Letter to a New Convert

Mother TheklaDear “John”,

I understand that you are on the way to becoming Orthodox. I know nothing about you, beyond the fact that you are English.

Before we go any further, there is one point I should make clear. I have not been told why you are about to convert, but I assure you there is no point whatsoever if it is for negative reasons. You will find as much “wrong” (if not more) in Orthodoxy as in the Anglican or Roman Churches.

So – the first point is, are you prepared to face lies, hypocrisy, evil and all the rest, just as much in Orthodoxy as in any other religion or denomination?

Are you expecting a kind of earthly paradise with plenty of incense and the right kind of music?

Do you expect to go straight to heaven if you cross yourself slowly, pompously and in the correct form from the right side?

Have you a cookery book with all the authentic Russian recipes for Easter festivities?

Are you an expert in kissing three times on every possible or improper occasion?

Can you prostrate elegantly without dropping a variety of stationery out of your pockets?

OR…..

Have you read the Gospels?

Have you faced Christ crucified? In the spirit have you attended the Last Supper – the meaning of Holy Communion?

AND….

Are you prepared, in all humility, to understand that you will never, in this life, know beyond Faith; that Faith means accepting the Truth without proof. Faith and knowledge are the ultimate contradiction –and the ultimate absorption into each other.

Living Orthodoxy is based on paradox, which is carried on into worship – private or public.

We know because we believe and we believe because we know.

Above all, are you prepared to accept all things as from God?

If we are meant, always, to be “happy”, why the Crucifixion? Are you prepared, whatever happens, to believe that somewhere, somehow, it must make sense? That does not mean passive endurance, but it means constant vigilance, listening, for what is demanded; and above all, Love.

Poor, old, sick, to our last breath, we can love. Not sentimental nonsense so often confused with love, but the love of sacrifice – inner crucifixion of greed, envy, pride.

And never confuse love with sentimentality.

And never confuse worship with affectation.

Be humble – love, even when it is difficult. Not sentimental so called love – And do not treat church worship as a theatrical performance!

I hope that some of this makes sense,

With my best wishes,
Mother Thekla
(sometime Abbess of the Monastery of the Assumption, Normanby)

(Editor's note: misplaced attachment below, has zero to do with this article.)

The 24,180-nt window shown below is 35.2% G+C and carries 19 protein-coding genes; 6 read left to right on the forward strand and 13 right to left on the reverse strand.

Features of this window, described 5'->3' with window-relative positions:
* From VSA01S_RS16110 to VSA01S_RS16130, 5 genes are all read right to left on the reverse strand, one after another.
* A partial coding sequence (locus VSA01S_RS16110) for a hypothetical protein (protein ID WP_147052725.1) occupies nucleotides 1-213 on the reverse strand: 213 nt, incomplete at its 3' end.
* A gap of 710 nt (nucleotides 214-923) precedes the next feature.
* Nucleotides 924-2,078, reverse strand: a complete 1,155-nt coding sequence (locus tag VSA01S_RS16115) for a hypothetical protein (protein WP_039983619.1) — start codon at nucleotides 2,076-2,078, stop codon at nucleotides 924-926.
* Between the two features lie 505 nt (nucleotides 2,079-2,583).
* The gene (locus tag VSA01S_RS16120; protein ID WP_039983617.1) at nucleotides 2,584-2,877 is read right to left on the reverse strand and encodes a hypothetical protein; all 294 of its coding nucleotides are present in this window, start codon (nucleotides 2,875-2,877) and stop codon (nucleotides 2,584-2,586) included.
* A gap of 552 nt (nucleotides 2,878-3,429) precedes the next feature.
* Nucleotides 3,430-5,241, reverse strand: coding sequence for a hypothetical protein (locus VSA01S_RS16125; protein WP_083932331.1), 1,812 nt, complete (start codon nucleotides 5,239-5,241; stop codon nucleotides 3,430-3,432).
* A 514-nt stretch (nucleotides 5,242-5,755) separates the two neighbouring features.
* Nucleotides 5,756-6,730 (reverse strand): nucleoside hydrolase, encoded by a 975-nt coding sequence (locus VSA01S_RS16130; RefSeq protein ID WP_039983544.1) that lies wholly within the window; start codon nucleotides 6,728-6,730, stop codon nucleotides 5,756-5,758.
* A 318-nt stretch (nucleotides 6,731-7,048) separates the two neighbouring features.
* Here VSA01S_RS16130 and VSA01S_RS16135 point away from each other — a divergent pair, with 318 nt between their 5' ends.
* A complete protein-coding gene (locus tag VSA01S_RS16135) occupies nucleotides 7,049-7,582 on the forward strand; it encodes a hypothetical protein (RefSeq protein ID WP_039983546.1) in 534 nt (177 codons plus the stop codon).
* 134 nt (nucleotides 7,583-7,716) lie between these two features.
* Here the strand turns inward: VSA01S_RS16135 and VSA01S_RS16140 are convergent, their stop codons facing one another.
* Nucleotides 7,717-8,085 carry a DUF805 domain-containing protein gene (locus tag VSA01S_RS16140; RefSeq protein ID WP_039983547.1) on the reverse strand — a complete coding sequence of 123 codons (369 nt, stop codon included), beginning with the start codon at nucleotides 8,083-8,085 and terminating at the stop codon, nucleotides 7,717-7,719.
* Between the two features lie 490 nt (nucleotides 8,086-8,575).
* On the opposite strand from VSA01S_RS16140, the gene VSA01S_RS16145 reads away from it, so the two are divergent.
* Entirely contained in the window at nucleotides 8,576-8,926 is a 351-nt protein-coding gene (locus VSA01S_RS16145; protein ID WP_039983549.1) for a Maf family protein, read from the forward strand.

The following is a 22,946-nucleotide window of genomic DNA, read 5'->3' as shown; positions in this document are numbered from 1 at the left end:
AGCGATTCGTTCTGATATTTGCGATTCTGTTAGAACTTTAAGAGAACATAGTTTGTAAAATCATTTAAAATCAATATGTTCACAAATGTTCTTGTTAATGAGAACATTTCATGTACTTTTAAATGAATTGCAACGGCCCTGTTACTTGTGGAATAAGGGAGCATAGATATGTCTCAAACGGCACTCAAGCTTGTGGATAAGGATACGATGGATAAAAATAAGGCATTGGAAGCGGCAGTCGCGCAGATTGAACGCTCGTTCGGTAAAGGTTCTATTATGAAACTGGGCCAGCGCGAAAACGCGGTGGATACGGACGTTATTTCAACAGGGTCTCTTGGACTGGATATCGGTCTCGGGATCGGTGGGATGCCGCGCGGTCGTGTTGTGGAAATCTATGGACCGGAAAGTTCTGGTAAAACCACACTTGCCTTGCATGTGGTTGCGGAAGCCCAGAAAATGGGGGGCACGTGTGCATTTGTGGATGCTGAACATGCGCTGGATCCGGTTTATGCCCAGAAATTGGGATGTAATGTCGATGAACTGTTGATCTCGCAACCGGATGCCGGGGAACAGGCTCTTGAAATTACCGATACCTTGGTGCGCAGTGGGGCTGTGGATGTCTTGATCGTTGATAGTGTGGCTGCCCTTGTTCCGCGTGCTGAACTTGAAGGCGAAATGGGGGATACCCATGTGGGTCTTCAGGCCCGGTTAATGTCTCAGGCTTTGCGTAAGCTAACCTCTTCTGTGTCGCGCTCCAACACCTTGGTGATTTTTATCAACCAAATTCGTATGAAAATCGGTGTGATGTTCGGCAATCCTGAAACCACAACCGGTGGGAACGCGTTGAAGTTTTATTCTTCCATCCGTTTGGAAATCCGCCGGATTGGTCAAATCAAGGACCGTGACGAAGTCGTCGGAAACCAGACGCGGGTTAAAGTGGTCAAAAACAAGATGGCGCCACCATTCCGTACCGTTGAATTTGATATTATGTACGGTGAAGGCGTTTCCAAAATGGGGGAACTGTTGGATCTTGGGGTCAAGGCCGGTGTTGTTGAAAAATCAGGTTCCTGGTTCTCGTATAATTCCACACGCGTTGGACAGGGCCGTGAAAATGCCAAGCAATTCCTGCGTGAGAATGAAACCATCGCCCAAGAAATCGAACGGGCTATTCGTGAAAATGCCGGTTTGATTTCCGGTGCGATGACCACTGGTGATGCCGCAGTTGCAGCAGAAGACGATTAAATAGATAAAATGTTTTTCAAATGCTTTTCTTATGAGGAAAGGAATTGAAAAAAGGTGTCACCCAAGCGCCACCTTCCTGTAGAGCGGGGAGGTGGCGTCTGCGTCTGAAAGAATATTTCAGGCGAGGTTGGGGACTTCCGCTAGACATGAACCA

Mother Thekla wrote the above in 2009 when she was 91 years old.

(via The Orthodox Parish of St Aidan & St Chad, Nottingham)

Author: Father Silouan Thompson

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3 Comments

  1. Why?? I remember how depressing it was the first time I read through western church history. Then I discovered Orthodoxy and read some of it’s history. Very little difference :( If Orthodoxy is the true literal church on earth shouldn’t it be different than the other organization of the world? If they partake of the true body and blood of Christ shouldn’t they be different kind of people? I know it’s not everyone one, or even most. I guess I had just hoped it might be different. And I also realize this is probably naive. This is just something I’ve struggled with.

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    • As evangelicals, we were used to people only joining or remaining part of Christianity because they chose it. To some extent people self-select for membership in a godly community. But when people are born into a culturally Christian society (Byzantium or America or whatever) they’re presumed to be believers – regardless whether they personally are lovers of God or not. Here in 21st-century America it’s common for people to call themselves Christians and be loyal to the Jesus brand, but to look askance at “religious fanatics” who put the will of God ahead of being a regular person (i.e. a functional atheist.)

      Rome, Christian Ireland, or historical Russia is the same way – we only read the accounts of the saints and heroes and the worst villains, because nobody records the lives of ordinary people in history books or hymns. So there can be a kind of cognitive dissonance when we believe in Holy Russia or a Christian golden age, but we also see that “religious” people are often a minority. Certainly that’s the case in the Old Testament, where the worship of YHWH is supposed to be the normative religion of Israel, but in Kings and Chronicles and in the prophets we see that it was only one of the religions and cults in Israel – and sometimes it as a very small minority indeed.

      The most powerful and effective Gospel only affects societies that embrace and act on it. We need to look at the saints to see Christianity done right.

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  2. I appreciate your response. Something to chew on. Thanks

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